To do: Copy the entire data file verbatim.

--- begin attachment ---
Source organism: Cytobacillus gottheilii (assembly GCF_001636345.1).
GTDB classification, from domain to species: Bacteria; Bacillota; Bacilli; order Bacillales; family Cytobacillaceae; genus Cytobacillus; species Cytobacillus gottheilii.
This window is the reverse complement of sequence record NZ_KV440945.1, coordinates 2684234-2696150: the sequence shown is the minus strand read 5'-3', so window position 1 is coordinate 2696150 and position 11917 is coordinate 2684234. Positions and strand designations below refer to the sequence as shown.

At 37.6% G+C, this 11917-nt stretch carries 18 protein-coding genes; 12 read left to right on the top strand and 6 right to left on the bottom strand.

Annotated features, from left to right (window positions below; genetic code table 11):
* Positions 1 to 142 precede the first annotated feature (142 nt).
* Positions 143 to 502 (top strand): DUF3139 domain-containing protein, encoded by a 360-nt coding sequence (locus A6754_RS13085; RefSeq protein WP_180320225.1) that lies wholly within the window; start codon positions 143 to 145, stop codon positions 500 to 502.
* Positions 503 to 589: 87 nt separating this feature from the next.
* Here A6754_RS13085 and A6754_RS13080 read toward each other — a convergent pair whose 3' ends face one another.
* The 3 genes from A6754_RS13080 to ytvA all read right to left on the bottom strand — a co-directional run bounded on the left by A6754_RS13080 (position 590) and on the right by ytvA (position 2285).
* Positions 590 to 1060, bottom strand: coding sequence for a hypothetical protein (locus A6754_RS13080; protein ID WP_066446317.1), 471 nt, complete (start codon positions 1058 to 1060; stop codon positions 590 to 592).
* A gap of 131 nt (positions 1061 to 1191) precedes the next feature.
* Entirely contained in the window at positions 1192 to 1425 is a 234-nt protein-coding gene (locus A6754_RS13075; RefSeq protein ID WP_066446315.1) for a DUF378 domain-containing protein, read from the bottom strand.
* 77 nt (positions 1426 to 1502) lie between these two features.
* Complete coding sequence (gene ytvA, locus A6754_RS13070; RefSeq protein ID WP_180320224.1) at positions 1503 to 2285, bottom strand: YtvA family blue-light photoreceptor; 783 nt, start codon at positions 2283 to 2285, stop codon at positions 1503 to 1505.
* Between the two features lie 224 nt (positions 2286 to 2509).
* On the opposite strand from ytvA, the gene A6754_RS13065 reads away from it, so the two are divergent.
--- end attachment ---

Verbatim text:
Source organism: Cytobacillus gottheilii (assembly GCF_001636345.1).
GTDB classification, from domain to species: Bacteria; Bacillota; Bacilli; order Bacillales; family Cytobacillaceae; genus Cytobacillus; species Cytobacillus gottheilii.
This window is the reverse complement of sequence record NZ_KV440945.1, coordinates 2684234-2696150: the sequence shown is the minus strand read 5'-3', so window position 1 is coordinate 2696150 and position 11917 is coordinate 2684234. Positions and strand designations below refer to the sequence as shown.

At 37.6% G+C, this 11917-nt stretch carries 18 protein-coding genes; 12 read left to right on the top strand and 6 right to left on the bottom strand.

Annotated features, from left to right (window positions below; genetic code table 11):
* Positions 1 to 142 precede the first annotated feature (142 nt).
* Positions 143 to 502 (top strand): DUF3139 domain-containing protein, encoded by a 360-nt coding sequence (locus A6754_RS13085; RefSeq protein WP_180320225.1) that lies wholly within the window; start codon positions 143 to 145, stop codon positions 500 to 502.
* Positions 503 to 589: 87 nt separating this feature from the next.
* Here A6754_RS13085 and A6754_RS13080 read toward each other — a convergent pair whose 3' ends face one another.
* The 3 genes from A6754_RS13080 to ytvA all read right to left on the bottom strand — a co-directional run bounded on the left by A6754_RS13080 (position 590) and on the right by ytvA (position 2285).
* Positions 590 to 1060, bottom strand: coding sequence for a hypothetical protein (locus A6754_RS13080; protein ID WP_066446317.1), 471 nt, complete (start codon positions 1058 to 1060; stop codon positions 590 to 592).
* A gap of 131 nt (positions 1061 to 1191) precedes the next feature.
* Entirely contained in the window at positions 1192 to 1425 is a 234-nt protein-coding gene (locus A6754_RS13075; RefSeq protein ID WP_066446315.1) for a DUF378 domain-containing protein, read from the bottom strand.
* 77 nt (positions 1426 to 1502) lie between these two features.
* Complete coding sequence (gene ytvA, locus A6754_RS13070; RefSeq protein ID WP_180320224.1) at positions 1503 to 2285, bottom strand: YtvA family blue-light photoreceptor; 783 nt, start codon at positions 2283 to 2285, stop codon at positions 1503 to 1505.
* Between the two features lie 224 nt (positions 2286 to 2509).
* On the opposite strand from ytvA, the gene A6754_RS13065 reads away from it, so the two are divergent.